Mission Meets Money

Every decision you make should fall in line with the values outlined in your family mission statement - and that includes financial decisions. Discussions about money are often fraught with emotion, and they bring up a lot of other topics that can lead to serious disagreements.

You’ve gotten strategic about your mission, now see how your money can align with it. From philanthropy and long-term giving plans to daily spending, you can use your money to support your family’s mission and impact the world around you.


SEE ALSO: Six Charitable Giving Insights to Help You Maximize Your Impact


Daily Dollars

Think about where you are spending your money on a daily basis. If one of your values is improving your community, are you shopping at small businesses that are locally owned? Are you environmentally minded? Then try to find companies that share your interest in protecting and preserving the planet. Before you make a purchase - even something small - think about whether or not it fits your mission.

Invest for Impact

The main purpose of investing is to generate wealth, but what if you could do more with your investments? Impact investing is a strategic approach to investing that aims to generate specific beneficial social or environmental effects in addition to financial gains (also known as Environmental Social Governance or ESG investing). When doing this kind of investing, the investor often defines a certain set of values and then finds mutual funds and exchange-traded funds (commonly called ETFs) that fit within those values. Just like your daily spending, your investments should align with your mission. Take a look at where your money is going and what it is supporting. Are you investing in companies whose practices you believe in and whose missions mirror your own?

Put Your Mission Statement in Action

Once your family mission statement is defined, it’s time to start living it. Be sure to discuss your mission statement with your financial advisor. After all, you want to be sure your hard-earned money is serving your family’s purpose. That statement will be your guiding philosophy and will inform your choices, keeping you on track to achieving your goals as a family. It’s a serious and powerful tool to bring you together and to impact the world around you.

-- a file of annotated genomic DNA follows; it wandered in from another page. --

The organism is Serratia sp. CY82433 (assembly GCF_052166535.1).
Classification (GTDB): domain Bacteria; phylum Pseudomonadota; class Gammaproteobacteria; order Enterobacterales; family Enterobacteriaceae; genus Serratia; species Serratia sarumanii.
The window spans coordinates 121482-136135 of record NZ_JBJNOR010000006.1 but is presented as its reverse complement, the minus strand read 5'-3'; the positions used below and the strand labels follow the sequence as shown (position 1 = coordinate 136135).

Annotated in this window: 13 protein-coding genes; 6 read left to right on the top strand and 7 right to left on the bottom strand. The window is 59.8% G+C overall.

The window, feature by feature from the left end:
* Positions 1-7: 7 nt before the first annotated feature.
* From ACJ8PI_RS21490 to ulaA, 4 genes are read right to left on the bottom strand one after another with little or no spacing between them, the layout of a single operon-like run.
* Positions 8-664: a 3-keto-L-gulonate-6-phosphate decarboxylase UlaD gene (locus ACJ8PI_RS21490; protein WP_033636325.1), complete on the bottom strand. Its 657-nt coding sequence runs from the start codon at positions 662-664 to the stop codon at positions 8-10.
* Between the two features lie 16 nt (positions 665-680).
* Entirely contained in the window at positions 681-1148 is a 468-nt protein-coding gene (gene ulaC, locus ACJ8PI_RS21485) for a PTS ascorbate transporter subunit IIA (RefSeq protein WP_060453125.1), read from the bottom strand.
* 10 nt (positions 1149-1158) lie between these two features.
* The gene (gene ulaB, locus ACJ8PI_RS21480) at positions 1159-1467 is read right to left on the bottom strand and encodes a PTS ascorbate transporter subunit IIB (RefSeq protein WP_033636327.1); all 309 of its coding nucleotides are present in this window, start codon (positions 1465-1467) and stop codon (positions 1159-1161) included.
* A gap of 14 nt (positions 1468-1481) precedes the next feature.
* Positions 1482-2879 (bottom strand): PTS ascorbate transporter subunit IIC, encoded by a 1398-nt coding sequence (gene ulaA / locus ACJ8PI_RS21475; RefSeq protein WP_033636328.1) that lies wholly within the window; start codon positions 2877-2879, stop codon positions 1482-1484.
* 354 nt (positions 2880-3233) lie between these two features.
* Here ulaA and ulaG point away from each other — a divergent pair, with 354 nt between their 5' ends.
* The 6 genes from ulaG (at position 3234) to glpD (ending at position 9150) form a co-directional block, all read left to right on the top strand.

About the Author

Kathy Longo, CFP®, CAP®, CDFA

Kathy Longo, CFP®, CAP®, CDFA

Kathy Longo brings over 25 years of expertise and experience to Flourish Wealth Management. Kathy is wholly dedicated to improving the life of each client and finds joy in making complex matters simple and easy to understand. She excels at asking the right questions, uncovering new possibilities and implementing the most advantageous strategies for success. Playing such a pivotal role in her clients’ lives remains an honor and a privilege. After earning a degree in Financial Planning and Counseling from Purdue University, she began her career at a small firm in Palatine, Illinois where she worked directly with clients while learning to build a viable, client-centric business. Over the years, she gained extensive knowledge and wisdom working as a wealth manager, financial planner, firm manager and business owner at notable, various sized companies in both Chicago and Minneapolis.